Stop Trying to Be Clever and Say Something Meaningful for Once

As someone who reads and edits copy for a living and does a lot of reading and writing in her spare time, I think I have every right in the world to say that sometimes I really hate writers. I hate it when writers try to be clever at the expense of being honest — when they risk authenticity just to get in a cutesy turn of phrase or use some three-dollar word that they think will impress me.

As a concerned reader, I want to offer this piece of advice to writers everywhere: Stop trying to be needlessly precious and be genuine — just once. Please.

Being clever is great. Good turns of phrase make me giddy, but only when they’re meaningful, not when they’re just there so you can show me how puke-inducingly precious you are. I don’t care how smart you are. Think about what you’re trying to say. Is your labored metaphor muddying the waters? Is it so contrived it will make me want to hunt you down and give you a good old-fashioned lobotomy? If you answered “yes,” then go back to the drawing board and think (I know it hurts sometimes). Think hard. Think about what you’re really trying to say. If your reference to a trippy, obscure 1960s Russo-Finnish holiday movie is at least peripherally germane to the discussion, then great — go for it. Or tell me how the oeuvre of Boy George parallels the downward spiral of the American economy. I’ll be right there with you if you truly make a connection.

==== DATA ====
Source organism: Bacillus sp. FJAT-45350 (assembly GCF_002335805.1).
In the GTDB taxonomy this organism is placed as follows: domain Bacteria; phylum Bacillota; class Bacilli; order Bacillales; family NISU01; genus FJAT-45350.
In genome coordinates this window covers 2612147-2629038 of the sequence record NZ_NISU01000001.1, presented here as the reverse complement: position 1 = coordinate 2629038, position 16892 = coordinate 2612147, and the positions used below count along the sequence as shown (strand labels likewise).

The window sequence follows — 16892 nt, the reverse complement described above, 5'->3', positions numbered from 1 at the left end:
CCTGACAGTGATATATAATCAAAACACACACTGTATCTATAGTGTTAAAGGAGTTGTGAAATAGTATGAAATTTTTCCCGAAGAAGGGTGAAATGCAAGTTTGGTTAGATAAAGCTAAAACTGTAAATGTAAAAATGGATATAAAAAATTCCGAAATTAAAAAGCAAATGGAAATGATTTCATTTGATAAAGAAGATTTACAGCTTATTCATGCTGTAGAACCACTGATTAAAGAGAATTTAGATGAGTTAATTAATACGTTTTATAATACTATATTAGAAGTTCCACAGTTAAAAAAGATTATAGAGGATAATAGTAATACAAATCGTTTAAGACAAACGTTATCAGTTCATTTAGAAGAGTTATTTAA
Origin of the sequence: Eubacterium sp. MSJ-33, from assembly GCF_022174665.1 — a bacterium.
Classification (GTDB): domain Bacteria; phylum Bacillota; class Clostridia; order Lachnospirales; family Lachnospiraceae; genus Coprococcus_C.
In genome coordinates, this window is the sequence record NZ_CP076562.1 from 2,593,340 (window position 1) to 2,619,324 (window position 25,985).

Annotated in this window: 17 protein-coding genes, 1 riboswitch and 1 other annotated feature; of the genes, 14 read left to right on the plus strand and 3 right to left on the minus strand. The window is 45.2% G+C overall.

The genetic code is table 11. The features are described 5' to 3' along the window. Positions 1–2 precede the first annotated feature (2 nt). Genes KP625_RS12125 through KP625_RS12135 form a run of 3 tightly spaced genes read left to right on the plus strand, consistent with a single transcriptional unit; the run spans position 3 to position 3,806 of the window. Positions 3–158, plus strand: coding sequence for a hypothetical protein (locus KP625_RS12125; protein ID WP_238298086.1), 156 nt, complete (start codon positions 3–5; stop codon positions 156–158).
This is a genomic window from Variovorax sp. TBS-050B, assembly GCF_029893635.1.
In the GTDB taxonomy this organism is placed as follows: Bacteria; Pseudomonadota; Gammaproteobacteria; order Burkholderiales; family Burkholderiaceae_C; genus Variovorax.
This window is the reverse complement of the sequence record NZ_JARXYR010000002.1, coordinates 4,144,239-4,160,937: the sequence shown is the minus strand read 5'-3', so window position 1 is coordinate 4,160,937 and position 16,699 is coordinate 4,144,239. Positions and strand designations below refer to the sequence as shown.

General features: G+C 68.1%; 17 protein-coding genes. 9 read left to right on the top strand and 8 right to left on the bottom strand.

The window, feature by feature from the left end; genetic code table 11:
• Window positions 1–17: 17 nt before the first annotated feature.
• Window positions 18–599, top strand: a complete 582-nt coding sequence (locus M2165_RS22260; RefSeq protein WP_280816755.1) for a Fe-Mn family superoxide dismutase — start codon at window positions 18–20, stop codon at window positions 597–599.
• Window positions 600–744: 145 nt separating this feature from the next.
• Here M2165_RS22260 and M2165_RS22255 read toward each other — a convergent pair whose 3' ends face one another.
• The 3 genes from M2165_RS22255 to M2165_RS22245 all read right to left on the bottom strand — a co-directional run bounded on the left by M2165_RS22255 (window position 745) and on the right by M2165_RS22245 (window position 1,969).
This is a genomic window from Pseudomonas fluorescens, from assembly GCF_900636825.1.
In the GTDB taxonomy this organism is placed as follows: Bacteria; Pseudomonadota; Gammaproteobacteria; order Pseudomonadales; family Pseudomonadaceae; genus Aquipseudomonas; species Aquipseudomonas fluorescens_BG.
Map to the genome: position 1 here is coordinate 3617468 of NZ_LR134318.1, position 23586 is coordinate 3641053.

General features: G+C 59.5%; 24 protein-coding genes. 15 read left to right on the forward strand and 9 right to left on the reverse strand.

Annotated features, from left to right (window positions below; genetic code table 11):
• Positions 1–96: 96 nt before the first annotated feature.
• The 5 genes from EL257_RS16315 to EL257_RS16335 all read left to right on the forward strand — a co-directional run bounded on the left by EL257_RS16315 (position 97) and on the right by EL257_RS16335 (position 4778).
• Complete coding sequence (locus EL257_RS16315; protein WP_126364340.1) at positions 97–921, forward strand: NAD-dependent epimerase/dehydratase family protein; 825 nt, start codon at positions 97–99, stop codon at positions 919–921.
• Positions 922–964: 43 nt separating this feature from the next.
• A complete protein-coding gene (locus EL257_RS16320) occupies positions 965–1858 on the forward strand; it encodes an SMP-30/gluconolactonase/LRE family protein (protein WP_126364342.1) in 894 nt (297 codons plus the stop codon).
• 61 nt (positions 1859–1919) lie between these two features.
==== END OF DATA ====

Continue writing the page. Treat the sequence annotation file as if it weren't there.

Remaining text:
If it doesn’t relate, then ditch it. Think of a better way — a, dare I say, sincere way — to convey your point. A way that won’t make me want to chase you down with a rusty ice pick. Writing is hard — and writing well is even harder and not always fun.

By writing content that isn’t just an exercise in self-congratulatory douchebaggery, you will not only make yourself more credible and gain respect from your readers, but copy editors like myself won’t feel quite so compelled to destroy your frontal brain matter with a pointy implement.